Simple tips for managing nonprofit stressMissionBox co-founder and CEO Kathryn Engelhardt-Cronk talks about managing the stress and pressures that commonly come with working for a nonprofit in her new column Self-care: Simple Tips for Managing Nonprofit Stress. We invite MissionBox readers to share their ideas and responses, which may be published here as well.
The opinions offered here are based on the author's personal nonprofit experience and may not reflect the opinions of MissionBox, Inc. These opinions should not be considered legal advice or used as a substitute for professional legal consultation.
I started my career in nonprofits running a group home while I was in college. Teenage girls were placed in the home by the local human services agency because they were at risk and “out of control” — many came from violent households and childhoods of sexual abuse. By the time they were placed in the group home, they were heavily involved in drug misuse, prostitution, chronic school absences, abusive relationships — you name it. These young women had experienced some of the most difficult challenges anyone can face and they showed all the signs of not making it out of childhood in one piece.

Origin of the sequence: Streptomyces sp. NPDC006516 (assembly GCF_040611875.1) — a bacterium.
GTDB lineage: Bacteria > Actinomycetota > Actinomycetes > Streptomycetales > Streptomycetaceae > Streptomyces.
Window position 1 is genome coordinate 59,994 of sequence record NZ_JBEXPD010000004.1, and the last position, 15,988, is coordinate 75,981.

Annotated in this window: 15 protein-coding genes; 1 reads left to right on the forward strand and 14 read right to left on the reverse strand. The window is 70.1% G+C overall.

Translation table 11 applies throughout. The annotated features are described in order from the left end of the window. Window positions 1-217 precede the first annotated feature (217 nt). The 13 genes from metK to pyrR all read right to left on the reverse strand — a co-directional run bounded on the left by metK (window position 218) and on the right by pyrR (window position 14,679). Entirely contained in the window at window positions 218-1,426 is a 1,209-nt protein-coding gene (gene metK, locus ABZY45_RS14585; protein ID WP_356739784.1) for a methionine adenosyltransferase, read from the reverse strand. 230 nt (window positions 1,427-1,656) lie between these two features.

During the two years I worked as a “mom” in charge of these teenagers, I learned a lot about the darker side of life. I cared deeply for those girls and I suffered along with each one as they moved through their difficult journeys in the state care system. Most girls stayed a very short time at our group home before being placed in sometimes questionable foster care or sent back to homes that were still unsafe.
As a care provider, I slowly became used to high levels of nonstop responsibility and the emotional pressure that came with it. Like so many folks in the nonprofit field, I also learned first-hand about the daily toll of trying to do the right thing without enough support and resources. At the same time, I was largely unaware of the impact it was having on me, especially my stress levels
But I learned something from those girls, something I didn’t get in my own childhood: that a willingness to be silly and have fun, even for a brief time, could provide a respite from anxiety, loss and sadness.
We would crank the music up and dance all over the house, jumping on the furniture until we collapsed in laughter. We had cake decorating contests, dress-up Sunday dinners and did each other’s hair in wild and crazy fashions. I’d hide inexpensive treats all over the house and have a scavenger hunt. These teens who had so few moments of childhood fun soaked up these rare chances to be carefree kids, and so did I.
So, thanks to my time at the group home, I found one way of healing: create and welcome opportunities to smile, laugh and be silly. Such occasions are easy to produce and can lower everyone’s stress.
Be a little foolish, once in a while. These moments can bring joy and hope and even a little healing, for both service recipients and care providers.
CEO, MissionBox Inc.
What do our nonprofit readers think? We would love to hear about your own ways of handling nonprofit stress. Email us at email@example.com.